Tropical Storm Barry is expected to reach hurricane strength before it makes landfall early Saturday morning, according to the National Weather Service.
As of 2 a.m. ET Saturday, the storm was moving west-northwest at 3 miles per hour as it approached Louisiana, with maximum sustained winds at 65 mph, the weather service reported. The storm was about 70 miles south of Morgan City, La.
Meanwhile, forecasters were downgrading a predicted rise for the Mississippi River. They said Friday night that the river would rise about 2 feet lower than originally expected and most likely will not break over its levees.
The NWS said the river will likely rise as high as 17.1 feet by Monday in New Orleans. The levees protecting the city range from about 20 to 25 feet high. Forecasters had earlier thought the river would crest Saturday at about 19 feet in New Orleans.
TROPICAL STORM BARRY PROMPTS STORM SURGE, FLOOD WARNINGS: WHY IS NEW ORLEANS AT AN INCREASED RISK?
Barry’s torrential rains are expected to test New Orleans’ post-Katrina flood defenses. The storm is forecast to dump 10 to 20 inches of rain on New Orleans through Sunday. Residents have not been advised to evacuate. Instead, officials said to stay indoors, have about three days’ worth of supply, and make sure neighborhood flood drains remain unblocked to allow water flow.
Hurricane Katrina caused catastrophic flooding in New Orleans in 2005, and was blamed for more than 1,800 deaths in Louisiana and other states, by some estimates.
In Katrina's aftermath, the Army Corps of Engineers began a multibillion-dollar hurricane-protection system that isn’t complete. The work included repairs and improvements to some 350 miles of levees and more than 70 pump stations that are used to remove floodwaters.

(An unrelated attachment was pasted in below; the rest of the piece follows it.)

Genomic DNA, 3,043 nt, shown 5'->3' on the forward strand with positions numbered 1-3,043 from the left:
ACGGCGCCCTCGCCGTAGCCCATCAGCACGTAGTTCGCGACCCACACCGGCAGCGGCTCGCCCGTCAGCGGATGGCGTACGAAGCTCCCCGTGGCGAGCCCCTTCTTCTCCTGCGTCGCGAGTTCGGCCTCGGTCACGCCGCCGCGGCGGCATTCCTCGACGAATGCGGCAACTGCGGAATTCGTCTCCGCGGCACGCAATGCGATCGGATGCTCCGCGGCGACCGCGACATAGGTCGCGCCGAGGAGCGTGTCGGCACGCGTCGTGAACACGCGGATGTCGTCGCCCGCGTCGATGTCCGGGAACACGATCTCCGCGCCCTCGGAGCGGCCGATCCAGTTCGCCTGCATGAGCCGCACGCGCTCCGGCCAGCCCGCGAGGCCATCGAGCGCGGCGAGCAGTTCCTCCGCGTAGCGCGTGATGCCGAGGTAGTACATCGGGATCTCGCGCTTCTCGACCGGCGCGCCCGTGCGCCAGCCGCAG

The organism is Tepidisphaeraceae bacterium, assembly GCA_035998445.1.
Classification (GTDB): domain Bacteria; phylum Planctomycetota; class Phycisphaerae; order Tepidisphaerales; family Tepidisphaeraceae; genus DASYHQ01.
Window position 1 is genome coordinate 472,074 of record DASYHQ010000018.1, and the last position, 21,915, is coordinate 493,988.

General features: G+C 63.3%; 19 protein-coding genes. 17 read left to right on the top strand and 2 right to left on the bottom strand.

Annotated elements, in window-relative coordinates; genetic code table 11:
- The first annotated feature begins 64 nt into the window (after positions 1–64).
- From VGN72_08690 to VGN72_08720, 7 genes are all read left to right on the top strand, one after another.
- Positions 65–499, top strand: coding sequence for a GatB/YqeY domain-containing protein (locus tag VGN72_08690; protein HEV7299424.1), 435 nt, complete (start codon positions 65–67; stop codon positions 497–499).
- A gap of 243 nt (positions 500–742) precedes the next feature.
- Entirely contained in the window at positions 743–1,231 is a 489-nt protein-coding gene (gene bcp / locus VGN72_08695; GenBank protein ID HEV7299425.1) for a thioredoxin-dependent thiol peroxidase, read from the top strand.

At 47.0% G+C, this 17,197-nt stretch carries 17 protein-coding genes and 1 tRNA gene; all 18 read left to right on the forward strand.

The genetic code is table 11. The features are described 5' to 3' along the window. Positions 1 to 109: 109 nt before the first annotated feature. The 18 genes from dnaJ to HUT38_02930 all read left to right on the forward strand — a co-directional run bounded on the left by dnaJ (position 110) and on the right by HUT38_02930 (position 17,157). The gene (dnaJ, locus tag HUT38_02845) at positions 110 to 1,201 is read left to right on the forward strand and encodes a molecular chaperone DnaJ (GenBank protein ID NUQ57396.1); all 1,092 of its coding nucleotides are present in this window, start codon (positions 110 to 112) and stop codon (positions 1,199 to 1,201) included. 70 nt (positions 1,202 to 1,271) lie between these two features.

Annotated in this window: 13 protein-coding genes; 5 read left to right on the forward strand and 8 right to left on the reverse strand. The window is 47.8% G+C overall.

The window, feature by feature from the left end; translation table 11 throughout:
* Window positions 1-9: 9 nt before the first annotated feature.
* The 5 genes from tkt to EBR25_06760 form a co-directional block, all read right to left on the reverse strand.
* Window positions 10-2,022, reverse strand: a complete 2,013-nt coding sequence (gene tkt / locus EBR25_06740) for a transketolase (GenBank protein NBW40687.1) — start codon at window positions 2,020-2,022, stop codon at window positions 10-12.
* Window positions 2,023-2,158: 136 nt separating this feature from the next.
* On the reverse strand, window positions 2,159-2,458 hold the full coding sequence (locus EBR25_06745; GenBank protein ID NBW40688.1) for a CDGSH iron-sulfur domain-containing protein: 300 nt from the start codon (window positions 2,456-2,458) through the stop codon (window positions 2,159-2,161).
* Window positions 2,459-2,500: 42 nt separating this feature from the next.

President Trump has already declared a state of emergency for Louisiana, authorizing federal disaster relief efforts. And about 10,000 people in Plaquemines Parish on Louisiana's low-lying southeastern tip were ordered evacuated on Thursday.
New Orleans is particularly vulnerable to flooding because of its low elevation. Only about half the city is above sea level — a drop from what once was 100 percent, according to the Atlantic, which cited human activity as a primary reason for the drop.
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Louisiana Gov. John Bel Edwards warned that the storm's impact, coupled with the already-high Mississippi River –which has been swelled by heavy rain and snowmelt upriver this spring — could be a dangerous combination.
“There are three ways that Louisiana can flood: storm surge, high rivers and rain,” Edwards said. “We're going to have all three.”
Fox News' Paulina Dedaj, Madeline Farber and the Associated Press contributed to this report.